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representing the reigning favorites of the ballet, the
winners of the Derby and Leger, and the
costumes of the " dressiest,' and consequently
the most distinguished corps in the service;
the nice arrangement of cherry-stick tubes,
amber mouth-pieces, meerschaum bowls, and
embroidered bags of Latakia tobacco; pleasing
devices of the well-crossed foils, riding whips,
and single sticks evenly balanced by fencing
masks and boxing gloves; and, on the chimney-
piece, the brilliant array of nick-nacks, from
the glittering shop of Messrs Moses, Lazarus
and Son, who called themselves "jewellers and
dealers in curiosities," and who dealt in a few
trifles which were not alluded to above their

The maxim of "Early to bed" was not
known in the Hundredth; but the exigencies
of the service required that Ensign Spoonbill
should rise with the reveillée. He complained
of it in more forcible language than Dr. Watts'
celebrated sluggard; but discipline is
inexorable, and he was not permitted to " slumber
again." This early rising is a real military
hardship. We once heard a lady of fashion
counselling her friend never to marry a
Guardsman. " You have no idea, love, what
you 'll have to go through; every morning of
his lifein the seasonhe has to be out with
the horrid regiment at half-past six o'clock!"

The Hon. Ensign Spoonbill then rose with
the lark, though much against his will, his
connection with that fowl having by preference a
midnight tendency. Erect at last, but with a
strong taste of cigars in his mouth, and a slight
touch of whiskey-headache, the Ensign arrayed
himself in his blue frock coat and Oxford grey
trowsers; wound himself into his sash;
adjusted his sword and cap; and, with a faltering
step, made the best of his way into the
barrack-square, where the squads were forming,
which, with his eyes only half-open, he was
called upon to inspect, prior to their being
re-inspected by both lieutenant and captain.
He then drew his sword, and " falling in " in
the rear of his company, occupied that
distinguished position till the regiment was
formed and set in motion.

His duties on the parade-ground wereas
a supernumeraryof a very arduous nature,
and consisted chiefly in getting in the way
of his captain as he continually " changed
his flank," in making the men "lock up,"
and in avoiding the personal observation
of the adjutant as much as possible; storing
his mind, all the time, with a few of
the epithets, more vigorous than courtly,
which the commanding officer habitually
made use of to quicken the movements of the
battalion. He enjoyed this recreation for
about a couple of hours, sometimes utterly
bewildered by a " change of front," which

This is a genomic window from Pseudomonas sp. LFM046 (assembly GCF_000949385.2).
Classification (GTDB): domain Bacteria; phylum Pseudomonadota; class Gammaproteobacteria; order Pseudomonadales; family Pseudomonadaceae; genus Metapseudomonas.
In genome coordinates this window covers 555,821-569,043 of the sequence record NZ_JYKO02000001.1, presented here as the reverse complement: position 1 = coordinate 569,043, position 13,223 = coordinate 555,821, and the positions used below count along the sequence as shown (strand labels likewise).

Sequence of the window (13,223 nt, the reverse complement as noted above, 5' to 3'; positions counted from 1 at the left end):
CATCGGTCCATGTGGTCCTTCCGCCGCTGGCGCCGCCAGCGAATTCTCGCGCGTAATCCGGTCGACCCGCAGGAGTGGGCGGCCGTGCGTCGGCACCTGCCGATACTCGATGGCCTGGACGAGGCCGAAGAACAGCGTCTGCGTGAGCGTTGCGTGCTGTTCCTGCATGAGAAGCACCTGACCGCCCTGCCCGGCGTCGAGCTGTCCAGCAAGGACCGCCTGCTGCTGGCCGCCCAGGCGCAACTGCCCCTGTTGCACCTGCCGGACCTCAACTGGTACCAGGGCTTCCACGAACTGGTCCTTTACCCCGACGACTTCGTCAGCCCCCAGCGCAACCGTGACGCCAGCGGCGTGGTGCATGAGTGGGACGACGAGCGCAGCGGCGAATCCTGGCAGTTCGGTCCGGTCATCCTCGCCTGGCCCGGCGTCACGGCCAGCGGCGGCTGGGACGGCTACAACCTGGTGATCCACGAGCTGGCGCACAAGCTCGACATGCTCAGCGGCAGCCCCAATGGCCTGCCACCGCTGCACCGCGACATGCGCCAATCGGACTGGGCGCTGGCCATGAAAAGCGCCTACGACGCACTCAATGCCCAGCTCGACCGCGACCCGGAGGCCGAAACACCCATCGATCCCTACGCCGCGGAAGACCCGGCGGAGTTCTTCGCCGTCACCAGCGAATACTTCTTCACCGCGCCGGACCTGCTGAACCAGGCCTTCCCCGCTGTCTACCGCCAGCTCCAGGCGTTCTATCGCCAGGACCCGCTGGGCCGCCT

developed him in the most inopportune manner;
sometimes inextricably entangled in the
formation of " a hollow square," when he became
lost altogether; sometimes confounding him-
self with " the points," and being confounded
by the senior-major for his awkwardness;
and sometimes following a "charge" at such
a pace as to take away his voice for every
purpose of utility, supposing he had desired
to exercise it in the way of admonitory
adjuration to the rear-rank. In this manner he
learnt the noble science of strategy, and by
this means acquired so much proficiency that,
had he been suddenly called upon to
manœuvre the battalion, it is possible he might
have gone on for five minutes without
"clubbing " it.

The regiment was then marched home;
and Ensign Spoonbill re-entered the garrison
with all the honours of war, impressed with
the conviction that he had already seen an
immense deal of service; enough, certainly,
to justify the ample breakfast which two or
three other famished subshis particular
friendsassisted him in discussing, the more
substantial part of which, involved a private
account with the messman, who had a good
many more of the younger officers of the
regiment on his books. At these morning
feastswith the exception, perhaps, of a few
remarks on drill as " a cussed bore "—no
allusion was made to the military exercises of
the morning, or to the prospective duties of
the day. The conversation turned, on the
contrary, on lighter and more agreeable
topics;—the relative merits of bull and Scotch
terriers; who made the best boots; whether
"that gaerl at the pastrycook's " was " as
fine a woman " as " the barmaid of the Rose
and Crown; " if Hudson's cigars didn't beat
Pontet's all to nothing; who married the
sixth daughter of Jones of the Highlanders;
interspersed with a few bets, a few oaths, and
a few statements not strikingly remarkable
for their veracity, the last having reference,
principally, to the exploits for which Captain
Smith made himself famous, to the detriment
of Miss Bailey.

Breakfast over, and cigars lighted, Ensign
Spoonbill and his friends, attired in shooting
jackets of every pattern, and wearing felt hats
of every colour and form, made their appearance
in front of the officers' wing of the
barracks; some semi-recumbent on the
door-steps, others lounging with their hands in
their coat pockets, others gracefully balancing
themselves on the iron railings,—all smoking
and talking on subjects of the most edifying
kind. These pleasant occupations were,
however, interrupted by the approach of an
"orderly," who, from a certain clasped book
which he carried, read out the unwelcome
intelligence that, at twelve o'clock that day, a
regimental court-martial, under the presidency
of Captain Huff, would assemble in the officers'
mess-room " for the trial of all such prisoners
as might be brought before it," and that two
lieutenants and two ensignsof whom the Hon.
Mr. Spoonbill was onewere to constitute
the members. This was a most distressing
and unexpected blow, for it had previously
been arranged that a badger should be drawn